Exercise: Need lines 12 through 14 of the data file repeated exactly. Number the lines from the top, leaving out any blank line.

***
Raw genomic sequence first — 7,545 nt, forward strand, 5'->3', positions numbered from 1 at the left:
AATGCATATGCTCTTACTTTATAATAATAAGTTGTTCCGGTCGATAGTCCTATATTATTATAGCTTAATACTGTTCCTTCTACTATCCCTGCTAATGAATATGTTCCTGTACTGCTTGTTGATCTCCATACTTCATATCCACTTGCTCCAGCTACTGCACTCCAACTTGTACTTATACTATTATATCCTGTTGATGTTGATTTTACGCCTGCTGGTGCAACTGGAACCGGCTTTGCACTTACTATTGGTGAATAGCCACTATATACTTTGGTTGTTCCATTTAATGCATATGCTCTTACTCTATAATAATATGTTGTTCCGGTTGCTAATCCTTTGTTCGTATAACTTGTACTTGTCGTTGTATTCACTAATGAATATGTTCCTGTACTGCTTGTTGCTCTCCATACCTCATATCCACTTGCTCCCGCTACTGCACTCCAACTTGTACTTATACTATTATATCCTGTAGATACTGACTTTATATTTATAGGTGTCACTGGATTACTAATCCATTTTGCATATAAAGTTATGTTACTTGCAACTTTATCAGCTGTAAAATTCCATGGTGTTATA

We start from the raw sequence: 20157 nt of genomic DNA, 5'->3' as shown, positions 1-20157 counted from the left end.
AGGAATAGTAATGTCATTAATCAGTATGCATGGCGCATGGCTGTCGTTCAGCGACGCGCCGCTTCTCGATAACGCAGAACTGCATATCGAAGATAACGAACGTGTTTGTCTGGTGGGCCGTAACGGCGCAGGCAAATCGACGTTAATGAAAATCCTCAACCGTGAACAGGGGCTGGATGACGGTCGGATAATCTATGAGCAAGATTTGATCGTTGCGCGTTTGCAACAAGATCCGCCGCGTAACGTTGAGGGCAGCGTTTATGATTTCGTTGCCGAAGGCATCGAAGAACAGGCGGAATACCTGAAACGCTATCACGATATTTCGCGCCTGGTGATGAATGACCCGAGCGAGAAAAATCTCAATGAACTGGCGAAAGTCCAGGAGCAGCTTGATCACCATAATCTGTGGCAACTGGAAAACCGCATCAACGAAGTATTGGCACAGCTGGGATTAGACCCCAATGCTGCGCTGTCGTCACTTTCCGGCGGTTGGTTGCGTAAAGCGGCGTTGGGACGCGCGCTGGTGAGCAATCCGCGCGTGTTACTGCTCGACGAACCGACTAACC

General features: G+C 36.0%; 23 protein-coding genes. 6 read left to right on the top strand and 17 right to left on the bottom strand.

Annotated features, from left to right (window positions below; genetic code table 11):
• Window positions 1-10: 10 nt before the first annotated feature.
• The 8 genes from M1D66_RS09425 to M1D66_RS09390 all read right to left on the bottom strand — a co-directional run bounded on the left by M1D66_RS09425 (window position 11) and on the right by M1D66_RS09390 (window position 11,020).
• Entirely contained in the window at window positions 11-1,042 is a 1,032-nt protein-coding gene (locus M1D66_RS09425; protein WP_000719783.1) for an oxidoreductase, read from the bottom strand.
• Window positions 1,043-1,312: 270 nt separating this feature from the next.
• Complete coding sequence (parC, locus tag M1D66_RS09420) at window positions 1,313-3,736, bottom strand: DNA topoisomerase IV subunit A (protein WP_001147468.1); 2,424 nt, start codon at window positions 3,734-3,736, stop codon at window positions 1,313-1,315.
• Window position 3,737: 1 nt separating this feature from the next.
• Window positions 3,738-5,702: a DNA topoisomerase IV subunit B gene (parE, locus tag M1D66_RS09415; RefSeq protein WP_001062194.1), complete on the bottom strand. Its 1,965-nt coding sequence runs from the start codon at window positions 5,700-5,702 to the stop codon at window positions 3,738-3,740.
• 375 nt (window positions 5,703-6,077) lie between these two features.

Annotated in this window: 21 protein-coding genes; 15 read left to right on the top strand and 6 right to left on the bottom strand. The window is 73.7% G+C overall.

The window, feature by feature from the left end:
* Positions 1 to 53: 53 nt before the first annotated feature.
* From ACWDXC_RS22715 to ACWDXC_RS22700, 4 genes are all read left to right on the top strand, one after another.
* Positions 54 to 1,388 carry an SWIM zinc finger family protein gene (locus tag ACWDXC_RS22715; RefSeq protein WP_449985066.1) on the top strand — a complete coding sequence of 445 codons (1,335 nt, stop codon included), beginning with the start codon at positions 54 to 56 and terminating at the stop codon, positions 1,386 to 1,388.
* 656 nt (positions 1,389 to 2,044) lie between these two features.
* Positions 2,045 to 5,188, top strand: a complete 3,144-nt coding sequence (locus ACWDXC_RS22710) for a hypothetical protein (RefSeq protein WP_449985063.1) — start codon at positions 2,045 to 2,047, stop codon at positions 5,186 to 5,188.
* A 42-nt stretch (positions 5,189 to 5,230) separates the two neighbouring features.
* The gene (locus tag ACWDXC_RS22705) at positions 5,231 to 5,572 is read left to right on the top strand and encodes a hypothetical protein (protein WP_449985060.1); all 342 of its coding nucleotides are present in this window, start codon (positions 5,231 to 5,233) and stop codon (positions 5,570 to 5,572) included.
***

• Window position 3,737: 1 nt separating this feature from the next.
• Window positions 3,738-5,702: a DNA topoisomerase IV subunit B gene (parE, locus tag M1D66_RS09415; RefSeq protein WP_001062194.1), complete on the bottom strand. Its 1,965-nt coding sequence runs from the start codon at window positions 5,700-5,702 to the stop codon at window positions 3,738-3,740.
• 375 nt (window positions 5,703-6,077) lie between these two features.